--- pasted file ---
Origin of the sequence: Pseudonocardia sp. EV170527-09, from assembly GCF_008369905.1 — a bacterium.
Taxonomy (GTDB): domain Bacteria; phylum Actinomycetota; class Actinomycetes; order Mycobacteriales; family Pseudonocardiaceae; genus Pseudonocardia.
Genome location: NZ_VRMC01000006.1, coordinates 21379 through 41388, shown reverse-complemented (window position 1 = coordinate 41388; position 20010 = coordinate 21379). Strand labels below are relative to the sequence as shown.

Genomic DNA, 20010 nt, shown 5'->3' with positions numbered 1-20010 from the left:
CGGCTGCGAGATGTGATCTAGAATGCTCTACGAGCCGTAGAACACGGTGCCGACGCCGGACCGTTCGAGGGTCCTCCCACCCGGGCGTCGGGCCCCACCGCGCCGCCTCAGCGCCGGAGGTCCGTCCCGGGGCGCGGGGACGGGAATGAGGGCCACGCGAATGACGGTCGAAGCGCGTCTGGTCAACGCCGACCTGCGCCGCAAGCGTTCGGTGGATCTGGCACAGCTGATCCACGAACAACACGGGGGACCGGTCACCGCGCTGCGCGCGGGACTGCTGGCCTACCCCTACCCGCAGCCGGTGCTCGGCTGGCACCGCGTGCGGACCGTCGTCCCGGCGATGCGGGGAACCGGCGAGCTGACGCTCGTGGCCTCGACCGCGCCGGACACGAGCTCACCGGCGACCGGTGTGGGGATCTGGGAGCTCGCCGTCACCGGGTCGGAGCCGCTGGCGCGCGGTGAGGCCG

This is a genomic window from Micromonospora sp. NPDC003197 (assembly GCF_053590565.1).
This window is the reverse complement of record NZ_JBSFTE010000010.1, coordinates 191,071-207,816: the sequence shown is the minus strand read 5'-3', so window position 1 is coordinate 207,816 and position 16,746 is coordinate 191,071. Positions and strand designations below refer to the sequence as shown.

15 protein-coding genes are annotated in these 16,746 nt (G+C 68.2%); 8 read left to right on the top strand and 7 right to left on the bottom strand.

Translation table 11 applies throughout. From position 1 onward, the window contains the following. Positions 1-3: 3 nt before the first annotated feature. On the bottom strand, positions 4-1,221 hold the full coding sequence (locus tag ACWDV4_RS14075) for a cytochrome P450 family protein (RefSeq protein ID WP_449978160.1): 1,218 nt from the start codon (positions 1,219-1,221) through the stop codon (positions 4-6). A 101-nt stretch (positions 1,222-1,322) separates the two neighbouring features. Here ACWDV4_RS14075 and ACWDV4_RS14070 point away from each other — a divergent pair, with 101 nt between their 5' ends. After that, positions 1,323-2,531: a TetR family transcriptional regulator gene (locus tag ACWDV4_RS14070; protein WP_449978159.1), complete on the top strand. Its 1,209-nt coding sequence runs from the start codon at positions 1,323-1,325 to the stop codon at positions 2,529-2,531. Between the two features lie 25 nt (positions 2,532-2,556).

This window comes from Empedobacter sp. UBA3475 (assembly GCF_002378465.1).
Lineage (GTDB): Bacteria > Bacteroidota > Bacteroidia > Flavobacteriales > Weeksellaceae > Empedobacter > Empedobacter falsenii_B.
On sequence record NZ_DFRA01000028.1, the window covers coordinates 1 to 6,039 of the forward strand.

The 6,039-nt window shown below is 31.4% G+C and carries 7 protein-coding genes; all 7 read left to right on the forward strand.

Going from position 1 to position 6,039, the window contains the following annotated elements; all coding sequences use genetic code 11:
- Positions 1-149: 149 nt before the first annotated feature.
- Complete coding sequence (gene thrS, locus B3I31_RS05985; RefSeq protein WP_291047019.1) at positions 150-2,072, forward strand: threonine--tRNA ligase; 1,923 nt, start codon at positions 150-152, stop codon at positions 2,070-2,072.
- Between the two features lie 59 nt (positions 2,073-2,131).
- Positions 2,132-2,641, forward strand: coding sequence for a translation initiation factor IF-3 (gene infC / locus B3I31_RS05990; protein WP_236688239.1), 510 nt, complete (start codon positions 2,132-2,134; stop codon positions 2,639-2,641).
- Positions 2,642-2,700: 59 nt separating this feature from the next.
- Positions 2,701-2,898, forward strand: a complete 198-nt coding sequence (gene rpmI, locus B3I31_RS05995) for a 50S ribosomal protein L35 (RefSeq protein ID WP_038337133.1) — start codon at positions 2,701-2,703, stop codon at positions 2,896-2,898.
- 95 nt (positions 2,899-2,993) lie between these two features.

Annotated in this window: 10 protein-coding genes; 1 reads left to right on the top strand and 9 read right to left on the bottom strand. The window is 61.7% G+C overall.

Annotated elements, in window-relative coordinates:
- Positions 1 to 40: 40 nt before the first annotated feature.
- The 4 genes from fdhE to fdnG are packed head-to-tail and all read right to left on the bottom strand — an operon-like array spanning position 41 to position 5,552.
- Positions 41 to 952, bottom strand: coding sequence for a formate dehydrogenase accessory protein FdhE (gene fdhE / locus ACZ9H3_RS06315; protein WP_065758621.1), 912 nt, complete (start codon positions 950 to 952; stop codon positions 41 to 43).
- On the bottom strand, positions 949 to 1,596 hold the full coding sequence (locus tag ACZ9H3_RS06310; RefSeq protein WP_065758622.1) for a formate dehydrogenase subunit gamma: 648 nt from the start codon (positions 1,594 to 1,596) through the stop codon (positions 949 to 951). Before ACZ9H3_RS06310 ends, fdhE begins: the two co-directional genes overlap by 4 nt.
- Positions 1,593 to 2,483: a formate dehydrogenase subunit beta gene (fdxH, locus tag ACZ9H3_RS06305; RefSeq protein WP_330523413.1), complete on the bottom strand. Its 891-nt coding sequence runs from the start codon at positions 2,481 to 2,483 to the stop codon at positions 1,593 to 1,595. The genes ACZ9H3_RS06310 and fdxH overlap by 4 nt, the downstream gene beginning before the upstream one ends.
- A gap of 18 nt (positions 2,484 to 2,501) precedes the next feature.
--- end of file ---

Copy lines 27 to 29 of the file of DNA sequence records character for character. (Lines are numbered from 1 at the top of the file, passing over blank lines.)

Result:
- On the bottom strand, positions 949 to 1,596 hold the full coding sequence (locus tag ACZ9H3_RS06310; RefSeq protein WP_065758622.1) for a formate dehydrogenase subunit gamma: 648 nt from the start codon (positions 1,594 to 1,596) through the stop codon (positions 949 to 951). Before ACZ9H3_RS06310 ends, fdhE begins: the two co-directional genes overlap by 4 nt.
- Positions 1,593 to 2,483: a formate dehydrogenase subunit beta gene (fdxH, locus tag ACZ9H3_RS06305; RefSeq protein WP_330523413.1), complete on the bottom strand. Its 891-nt coding sequence runs from the start codon at positions 2,481 to 2,483 to the stop codon at positions 1,593 to 1,595. The genes ACZ9H3_RS06310 and fdxH overlap by 4 nt, the downstream gene beginning before the upstream one ends.
- A gap of 18 nt (positions 2,484 to 2,501) precedes the next feature.